“In 1841, John Twohig – a San Antonio pioneer, Texas patriot, and prosperous merchant – erected this house on a site which was part of the Veramendi Palace within a curving bend on the San Antonio River at St. Mary’s and Commerce streets.  Mr. Twohig’s house was unique in the community since few buildings in this area at that time could boast a second floor.  In 1852, John Twohig surrounded his house with a beautiful garden for his bride, Elizabeth Priscilla Calvert, and later smaller guest houses for his important friends.  The Twohig’s were famous for their hospitality!
The property eventually passed into the ownership of the San Antonio Public Service Company, and finally, in 1941, was moved to the grounds of the Witte Museum.  The building as it now stands was restored as authentically as possible to John Twohig’s original home.  Built entirely of local limestone, each stone was carefully numbered and replaced in its proper position.  The original fireplace mantles and doors were installed, the outside stairway replaced, and details, such as lamps, were reproduced.  Even the bend in the river is strongly reminiscent of the landscape which surrounded the house downtown.”

Mr. Twohig, originally from Ireland, was known locally as the “Breadline Banker” because of his generous distribution of loaves of bread to the poor every Saturday night.  The original site of the house was actually on a small island formed by the tight curve of river and was reached by crossing a small footbridge.  After the removal of the house this bend in the river was filled in and the river re-channeled for flood control purposes.  (Click here to read more about Mr. Twohig and his interesting life)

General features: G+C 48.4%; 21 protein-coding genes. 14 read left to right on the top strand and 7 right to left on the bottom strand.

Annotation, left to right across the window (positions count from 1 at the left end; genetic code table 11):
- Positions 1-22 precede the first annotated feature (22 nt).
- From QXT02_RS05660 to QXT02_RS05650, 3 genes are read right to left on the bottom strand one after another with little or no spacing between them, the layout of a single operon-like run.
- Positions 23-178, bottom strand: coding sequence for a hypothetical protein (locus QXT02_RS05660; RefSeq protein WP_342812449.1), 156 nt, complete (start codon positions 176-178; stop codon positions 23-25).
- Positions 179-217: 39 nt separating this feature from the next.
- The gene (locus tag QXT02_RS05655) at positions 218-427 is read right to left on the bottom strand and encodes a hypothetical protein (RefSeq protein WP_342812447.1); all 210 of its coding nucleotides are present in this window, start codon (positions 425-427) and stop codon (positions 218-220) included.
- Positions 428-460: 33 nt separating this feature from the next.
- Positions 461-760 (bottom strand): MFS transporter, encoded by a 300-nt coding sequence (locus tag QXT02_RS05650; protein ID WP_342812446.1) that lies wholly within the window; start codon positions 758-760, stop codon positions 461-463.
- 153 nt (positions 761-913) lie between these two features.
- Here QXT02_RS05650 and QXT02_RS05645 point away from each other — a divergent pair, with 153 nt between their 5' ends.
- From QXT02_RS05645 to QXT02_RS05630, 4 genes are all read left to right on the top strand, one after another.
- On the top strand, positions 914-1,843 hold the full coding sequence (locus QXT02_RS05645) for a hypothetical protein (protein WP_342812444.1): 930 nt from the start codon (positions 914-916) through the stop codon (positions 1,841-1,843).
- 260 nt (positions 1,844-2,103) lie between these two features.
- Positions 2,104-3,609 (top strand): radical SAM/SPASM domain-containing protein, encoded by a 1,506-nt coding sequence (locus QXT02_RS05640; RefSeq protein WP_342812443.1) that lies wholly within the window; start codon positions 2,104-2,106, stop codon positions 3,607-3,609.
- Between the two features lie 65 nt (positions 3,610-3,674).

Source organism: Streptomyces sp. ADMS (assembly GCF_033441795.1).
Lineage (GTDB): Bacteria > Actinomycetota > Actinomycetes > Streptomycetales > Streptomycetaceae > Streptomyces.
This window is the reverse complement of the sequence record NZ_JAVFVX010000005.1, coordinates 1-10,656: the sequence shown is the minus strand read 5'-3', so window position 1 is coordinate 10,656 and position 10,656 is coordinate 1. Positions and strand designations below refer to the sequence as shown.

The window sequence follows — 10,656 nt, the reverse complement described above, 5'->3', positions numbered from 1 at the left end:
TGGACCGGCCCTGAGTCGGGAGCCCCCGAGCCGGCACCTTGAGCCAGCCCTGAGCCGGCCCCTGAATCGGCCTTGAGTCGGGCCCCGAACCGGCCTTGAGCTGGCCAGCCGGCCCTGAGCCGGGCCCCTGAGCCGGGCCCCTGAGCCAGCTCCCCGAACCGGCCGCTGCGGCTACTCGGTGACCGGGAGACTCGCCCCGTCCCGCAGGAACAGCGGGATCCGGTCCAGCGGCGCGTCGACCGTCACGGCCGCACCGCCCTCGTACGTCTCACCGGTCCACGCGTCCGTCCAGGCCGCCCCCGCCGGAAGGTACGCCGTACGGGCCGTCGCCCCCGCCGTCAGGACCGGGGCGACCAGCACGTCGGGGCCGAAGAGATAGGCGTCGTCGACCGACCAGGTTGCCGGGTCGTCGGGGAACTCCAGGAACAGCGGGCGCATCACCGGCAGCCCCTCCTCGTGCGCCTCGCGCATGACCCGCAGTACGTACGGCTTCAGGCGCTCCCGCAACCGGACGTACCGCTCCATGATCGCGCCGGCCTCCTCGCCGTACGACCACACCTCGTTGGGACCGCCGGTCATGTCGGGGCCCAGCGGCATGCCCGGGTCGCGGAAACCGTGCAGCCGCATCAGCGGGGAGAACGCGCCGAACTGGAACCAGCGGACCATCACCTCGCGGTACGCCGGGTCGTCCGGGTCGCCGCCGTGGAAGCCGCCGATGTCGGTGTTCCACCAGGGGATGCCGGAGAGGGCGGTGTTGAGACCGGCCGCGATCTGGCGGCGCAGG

Back side of house, facing the river
The house was to be torn down, but local preservations went into action.  The Historic Buildings Foundation provided three architects and an engineer to oversee the relocation.  City Public Service (the public utility entity of San Antonio) donated the building and paid for the move; the Conservation Society would provide furnishings for the house. The Portland Cement Company donated the cement to reconstruct the blocks; the last 430 bags of cement arrived just before the war necessitated a freeze on the use of cement. The Twohig house would be the last WPA project to be completed in Texas (Fisher, 1996).